“In the kingdom of the blind, the one-eyed man is king” Quotes

A Study Upon the Proverbial One-Eyed Man

[I]n the street of the totally blind, the one-eyed man is called clear-sighted, and the infant is called a scholar. ~Midrash Rabbah, c. 4th–5th century, translated into English under the editorship of H. Freedman and Maurice Simon, 1939

Inter cæcos, regnat strabus. In regione cæcorum rex est luscus. (Among the blind the squinter reigns. In the country of the blind, one-eyed man is king.) ~Proverbs quoted by Desiderius Erasmus, c.1514, Adagiorum Chiliades, 1514. [William Barker, in The Adages of Erasmus, 2001, notes: “Among the blind, the cross-eyed man is king…. Erasmus picked up an uncorrected form of the Greek from Apostolius 7.23.” Another similar from Erasmus: “Among beggars, he who has only a little money is a Croesus.” –tg]

His Latin tongue doth hobbyl
He doth but clout and cobbel
In Tullis facultie
Called humanitie
Yet proudly he dare pretend
How no man can him amend
But haue ye not heard this
How an one eyed man is
Wel sighted, when
He is among blynd men.
~John Skelton, 1522, “Why come ye not to Court,” in Pithy, Pleasaunt, and Profitable Workes of Maister Skelton, Poete Laureate, to King Henry the VIIIth, 1736

In the kingdom of the blind, the one-eyed man is king. ~English proverb, early 16th century, A Dictionary of the Proverbs in England in the Sixteenth and Seventeenth Centuries by Morris Palmer Tilley, 1950, and The Oxford Dictionary of English Proverbs, 1970

Entre los ciegos el tuerto es Rey… (Among the blind a one-eyed man is king.) ~F. Pedro de Vega, 1606, Declaracion de los Siete Psalmos Penitenciales [“…santos que resplandece como Estrellas, otros como la Luna, otros como el Sol pero es esta la diferencia…” Often quoted as Spanish proverb as well: “En pais de los ciegas el tuerto es rey.” –tg]

In the kingdom of blind men, the one eyed is king. ~Proverb quoted by George Herbert, 1640, Jacula Prudentum; or, Outlandish Proverbs, Sentences, etc.

Among the blind the one-eye’d blinkard reigns,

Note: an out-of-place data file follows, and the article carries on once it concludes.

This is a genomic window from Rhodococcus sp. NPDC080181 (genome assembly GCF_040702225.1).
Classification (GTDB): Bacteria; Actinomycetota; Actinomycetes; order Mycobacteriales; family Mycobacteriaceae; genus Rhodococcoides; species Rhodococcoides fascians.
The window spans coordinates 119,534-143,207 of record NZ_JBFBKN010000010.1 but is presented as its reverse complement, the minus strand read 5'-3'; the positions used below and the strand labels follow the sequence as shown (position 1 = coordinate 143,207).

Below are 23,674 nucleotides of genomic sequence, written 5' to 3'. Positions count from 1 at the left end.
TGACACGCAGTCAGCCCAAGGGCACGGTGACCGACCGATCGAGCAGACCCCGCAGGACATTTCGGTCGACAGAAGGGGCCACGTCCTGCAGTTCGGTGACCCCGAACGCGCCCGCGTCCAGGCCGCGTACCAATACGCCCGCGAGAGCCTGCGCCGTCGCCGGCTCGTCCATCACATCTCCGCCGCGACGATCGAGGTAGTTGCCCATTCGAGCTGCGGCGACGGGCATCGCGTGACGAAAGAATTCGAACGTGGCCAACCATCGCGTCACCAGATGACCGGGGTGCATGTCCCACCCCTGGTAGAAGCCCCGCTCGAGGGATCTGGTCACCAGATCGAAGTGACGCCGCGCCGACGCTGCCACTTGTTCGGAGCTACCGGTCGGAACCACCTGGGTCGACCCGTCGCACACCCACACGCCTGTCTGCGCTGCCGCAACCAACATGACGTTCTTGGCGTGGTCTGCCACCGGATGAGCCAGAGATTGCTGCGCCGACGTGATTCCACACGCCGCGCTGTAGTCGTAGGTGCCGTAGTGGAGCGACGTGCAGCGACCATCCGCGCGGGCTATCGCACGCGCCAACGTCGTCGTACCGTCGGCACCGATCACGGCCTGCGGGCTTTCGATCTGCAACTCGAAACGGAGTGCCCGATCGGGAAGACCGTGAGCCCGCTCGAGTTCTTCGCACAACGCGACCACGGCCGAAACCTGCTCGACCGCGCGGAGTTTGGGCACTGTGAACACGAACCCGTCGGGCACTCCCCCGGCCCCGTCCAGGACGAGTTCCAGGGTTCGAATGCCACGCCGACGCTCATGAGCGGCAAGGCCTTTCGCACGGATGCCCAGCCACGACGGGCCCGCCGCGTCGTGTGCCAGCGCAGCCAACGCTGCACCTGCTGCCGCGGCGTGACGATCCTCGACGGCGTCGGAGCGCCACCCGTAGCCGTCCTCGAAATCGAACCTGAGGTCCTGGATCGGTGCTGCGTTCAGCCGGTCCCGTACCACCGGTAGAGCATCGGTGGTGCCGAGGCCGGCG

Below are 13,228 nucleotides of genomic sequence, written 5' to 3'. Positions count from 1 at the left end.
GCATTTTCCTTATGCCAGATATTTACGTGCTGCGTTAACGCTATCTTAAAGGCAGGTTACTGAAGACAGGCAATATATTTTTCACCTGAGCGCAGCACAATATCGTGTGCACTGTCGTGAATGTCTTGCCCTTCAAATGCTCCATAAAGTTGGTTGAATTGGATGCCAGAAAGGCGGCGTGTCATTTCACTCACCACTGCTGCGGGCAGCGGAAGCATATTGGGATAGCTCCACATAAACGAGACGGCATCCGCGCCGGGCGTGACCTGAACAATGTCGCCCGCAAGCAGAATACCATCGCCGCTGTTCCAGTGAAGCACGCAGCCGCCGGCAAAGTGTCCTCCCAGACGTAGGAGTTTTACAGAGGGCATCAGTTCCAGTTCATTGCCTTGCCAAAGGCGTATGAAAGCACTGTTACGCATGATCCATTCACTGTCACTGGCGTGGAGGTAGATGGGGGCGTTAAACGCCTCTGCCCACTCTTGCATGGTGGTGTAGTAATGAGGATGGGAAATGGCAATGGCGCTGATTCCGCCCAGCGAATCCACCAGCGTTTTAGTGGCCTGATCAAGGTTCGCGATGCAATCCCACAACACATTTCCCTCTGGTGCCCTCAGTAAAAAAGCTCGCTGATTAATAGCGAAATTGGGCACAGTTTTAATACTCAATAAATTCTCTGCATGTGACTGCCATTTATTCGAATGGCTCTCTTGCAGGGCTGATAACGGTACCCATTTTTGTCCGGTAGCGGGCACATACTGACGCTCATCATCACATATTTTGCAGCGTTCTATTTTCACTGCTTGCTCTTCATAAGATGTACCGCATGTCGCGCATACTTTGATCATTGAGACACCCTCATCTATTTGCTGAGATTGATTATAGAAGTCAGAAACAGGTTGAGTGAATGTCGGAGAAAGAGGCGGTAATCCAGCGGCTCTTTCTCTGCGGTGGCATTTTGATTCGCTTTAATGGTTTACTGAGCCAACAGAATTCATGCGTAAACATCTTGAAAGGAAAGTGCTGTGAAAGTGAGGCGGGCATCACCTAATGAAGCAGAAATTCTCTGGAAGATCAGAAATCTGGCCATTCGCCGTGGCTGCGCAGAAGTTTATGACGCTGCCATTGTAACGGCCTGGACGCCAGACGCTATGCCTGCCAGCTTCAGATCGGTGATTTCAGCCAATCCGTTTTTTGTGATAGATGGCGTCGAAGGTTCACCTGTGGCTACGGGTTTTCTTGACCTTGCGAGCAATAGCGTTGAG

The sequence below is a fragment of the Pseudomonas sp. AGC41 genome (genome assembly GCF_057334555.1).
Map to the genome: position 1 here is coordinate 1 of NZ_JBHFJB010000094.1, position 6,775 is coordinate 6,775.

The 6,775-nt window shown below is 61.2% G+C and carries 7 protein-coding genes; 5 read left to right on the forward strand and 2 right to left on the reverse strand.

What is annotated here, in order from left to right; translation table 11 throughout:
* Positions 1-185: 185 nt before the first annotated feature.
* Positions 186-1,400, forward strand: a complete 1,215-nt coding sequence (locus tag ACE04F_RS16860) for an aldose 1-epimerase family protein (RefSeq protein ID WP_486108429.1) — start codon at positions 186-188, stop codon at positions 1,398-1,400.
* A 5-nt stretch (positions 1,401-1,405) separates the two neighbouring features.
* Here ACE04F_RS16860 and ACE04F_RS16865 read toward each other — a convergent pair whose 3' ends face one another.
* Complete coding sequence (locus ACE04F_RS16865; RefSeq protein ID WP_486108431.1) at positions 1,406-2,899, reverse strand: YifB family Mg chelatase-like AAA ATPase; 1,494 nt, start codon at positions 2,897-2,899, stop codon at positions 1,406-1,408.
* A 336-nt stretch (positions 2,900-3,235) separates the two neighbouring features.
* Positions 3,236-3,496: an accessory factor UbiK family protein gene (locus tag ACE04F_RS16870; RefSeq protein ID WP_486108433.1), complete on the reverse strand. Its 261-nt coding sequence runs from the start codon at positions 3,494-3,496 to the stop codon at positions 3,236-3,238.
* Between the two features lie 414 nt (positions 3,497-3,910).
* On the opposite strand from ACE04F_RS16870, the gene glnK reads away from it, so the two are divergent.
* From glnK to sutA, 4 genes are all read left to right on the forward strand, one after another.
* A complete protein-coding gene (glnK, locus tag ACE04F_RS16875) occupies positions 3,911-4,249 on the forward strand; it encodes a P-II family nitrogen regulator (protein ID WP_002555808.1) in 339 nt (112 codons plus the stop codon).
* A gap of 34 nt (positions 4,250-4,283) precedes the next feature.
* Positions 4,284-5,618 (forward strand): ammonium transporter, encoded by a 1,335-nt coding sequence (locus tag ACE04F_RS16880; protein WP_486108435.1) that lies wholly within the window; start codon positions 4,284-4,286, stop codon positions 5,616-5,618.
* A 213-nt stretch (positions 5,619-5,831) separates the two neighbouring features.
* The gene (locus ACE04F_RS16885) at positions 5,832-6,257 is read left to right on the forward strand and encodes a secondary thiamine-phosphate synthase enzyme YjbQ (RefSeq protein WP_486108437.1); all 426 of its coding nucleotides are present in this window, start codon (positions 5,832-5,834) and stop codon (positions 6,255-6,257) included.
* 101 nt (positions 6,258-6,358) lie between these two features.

So rules among the drownèd he that drains.
~Andrew Marvell, 1665, Character of Holland

The Egyptians seem to have verified the Proverb, That he that has but one Eye, is a Prince among those that have none. ~William Wotton, 1694, “Of the History and Mathematicks of the Ancient Egyptians,” Reflections upon Ancient and Modern Learning

Unoculus inter cæcos. (A one-eyed man among the blind.) ~Latin phrase, c.1780 [“A man whose very slender abilities are perceptible only when among the grossly ignorant.” ~A Dictionary of Select and Popular Quotations, Which are in Daily Use; Taken from the Latin, French, Greek, Spanish, and Italian Languages; translated into English, with Illustrations, Historical and Idiomatic, by D.E. MacDonnel, 3rd edition, 1818. This Latin phrase has been in use since at least 1780, as quoted by James Boswell in The Life of Samuel Johnson, LL.D., 1791. –tg]

The blind of an eye is a king among the blind. ~Gaelic proverb, c.1785 [Mackintosh’s Collection of Gaelic Proverbs, and Familiar Phrases; Englished A-new, 1819, first published 1785. Name is published today as Donald Macintosh. –tg]

[F]or, in a nation of blind people, a one-eyed man would be king. ~William Mudford, 1809, Nubilia in Search of a Husband

‘Parmi les aveugles un borgne est roi,’ says the French proverb… ~Walter Scott, 1814 [(Among the blind a one-eyed man is king.) Waverley; or, ’Tis Sixty Years Since. Alternate French wording: “En la terre des aveugles celui qui n’a qu’un ceil y est roi.” –tg]

‘A one eyed man is a king amongst the blind,’ says an old French proverb, so were you in your time, but kings and lights, capitals and candles are very different in our enlightened age… ~E.M., “Answer from a Gas Light to an Old Lamp,” The European Magazine and London Review, November 1824

A one-eyed man is a king among the blind. ~Oriental proverb, c.1824 [“Oriental Proverbs: Part II,” A Collection of Proverbs, and Proverbial Phrases, in the Persian and Hindoostanee Languages, compiled and translated, chiefly, by the late Thomas Roebuck, 1824 –tg]

[H]e repeated very frequently and always with a profounder note of derision that exploded proverb: ‘In the Country of the Blind the One-eyed Man is King….’ Any one who has common sense will remember that the bewilderments of the eyes are of two kinds… either from coming out of the light or from going into the light, which is true of the mind’s eye, quite as much as of the bodily eye; and he who remembers this when he sees any one whose vision is perplexed and weak, will not be too ready to laugh…. But he heeded these things no longer, but lay quite still there, smiling as if he were content now merely to have escaped from the valley of the Blind, in which he had thought to be King. ~H.G. Wells & Plato mash up quotation [Wells’ “The Country of the Blind,” 1904 and 1939, and Plato’s narration of Socrates in the allegory of the cave, from The Republic, Book VII, c. 380 BCE –tg]

But, in the land of the blind,
where the one-eyed man is king,
when he wears the emperor’s new clothes,
he can get away with it.
~David R. Slavitt, c.1999, “Exception,” Falling from Silence: Poems, 2001

If you can do a half-assed job of anything, you’re a one-eyed man in a kingdom of the blind. ~Attributed to Kurt Vonnegut, Jr. (1922–2007)

Thank you to Bob for the inspiration to do this research.